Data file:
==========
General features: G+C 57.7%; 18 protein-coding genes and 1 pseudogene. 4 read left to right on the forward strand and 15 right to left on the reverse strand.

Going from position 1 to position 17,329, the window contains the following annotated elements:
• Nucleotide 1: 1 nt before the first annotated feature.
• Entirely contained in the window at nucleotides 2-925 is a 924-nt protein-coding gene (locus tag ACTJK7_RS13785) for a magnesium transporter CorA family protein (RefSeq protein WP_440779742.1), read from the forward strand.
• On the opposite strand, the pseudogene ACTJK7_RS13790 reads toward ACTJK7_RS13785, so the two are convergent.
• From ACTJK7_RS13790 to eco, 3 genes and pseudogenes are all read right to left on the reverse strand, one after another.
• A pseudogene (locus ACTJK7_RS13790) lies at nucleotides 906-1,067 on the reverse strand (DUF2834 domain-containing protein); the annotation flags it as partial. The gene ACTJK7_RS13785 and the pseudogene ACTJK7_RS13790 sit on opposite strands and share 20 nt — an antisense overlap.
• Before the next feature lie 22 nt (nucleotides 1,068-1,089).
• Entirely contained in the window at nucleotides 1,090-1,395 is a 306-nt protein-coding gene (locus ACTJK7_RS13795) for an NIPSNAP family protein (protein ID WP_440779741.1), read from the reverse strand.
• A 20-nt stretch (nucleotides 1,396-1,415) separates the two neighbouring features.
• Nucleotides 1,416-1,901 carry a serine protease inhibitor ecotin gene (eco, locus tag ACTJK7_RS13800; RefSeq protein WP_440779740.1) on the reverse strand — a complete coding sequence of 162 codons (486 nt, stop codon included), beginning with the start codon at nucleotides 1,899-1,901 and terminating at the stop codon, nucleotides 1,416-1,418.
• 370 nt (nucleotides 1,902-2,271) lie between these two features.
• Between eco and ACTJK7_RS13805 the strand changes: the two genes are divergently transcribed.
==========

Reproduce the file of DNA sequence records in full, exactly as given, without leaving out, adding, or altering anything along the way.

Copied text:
General features: G+C 57.7%; 18 protein-coding genes and 1 pseudogene. 4 read left to right on the forward strand and 15 right to left on the reverse strand.

Going from position 1 to position 17,329, the window contains the following annotated elements:
• Nucleotide 1: 1 nt before the first annotated feature.
• Entirely contained in the window at nucleotides 2-925 is a 924-nt protein-coding gene (locus tag ACTJK7_RS13785) for a magnesium transporter CorA family protein (RefSeq protein WP_440779742.1), read from the forward strand.
• On the opposite strand, the pseudogene ACTJK7_RS13790 reads toward ACTJK7_RS13785, so the two are convergent.
• From ACTJK7_RS13790 to eco, 3 genes and pseudogenes are all read right to left on the reverse strand, one after another.
• A pseudogene (locus ACTJK7_RS13790) lies at nucleotides 906-1,067 on the reverse strand (DUF2834 domain-containing protein); the annotation flags it as partial. The gene ACTJK7_RS13785 and the pseudogene ACTJK7_RS13790 sit on opposite strands and share 20 nt — an antisense overlap.
• Before the next feature lie 22 nt (nucleotides 1,068-1,089).
• Entirely contained in the window at nucleotides 1,090-1,395 is a 306-nt protein-coding gene (locus ACTJK7_RS13795) for an NIPSNAP family protein (protein ID WP_440779741.1), read from the reverse strand.
• A 20-nt stretch (nucleotides 1,396-1,415) separates the two neighbouring features.
• Nucleotides 1,416-1,901 carry a serine protease inhibitor ecotin gene (eco, locus tag ACTJK7_RS13800; RefSeq protein WP_440779740.1) on the reverse strand — a complete coding sequence of 162 codons (486 nt, stop codon included), beginning with the start codon at nucleotides 1,899-1,901 and terminating at the stop codon, nucleotides 1,416-1,418.
• 370 nt (nucleotides 1,902-2,271) lie between these two features.
• Between eco and ACTJK7_RS13805 the strand changes: the two genes are divergently transcribed.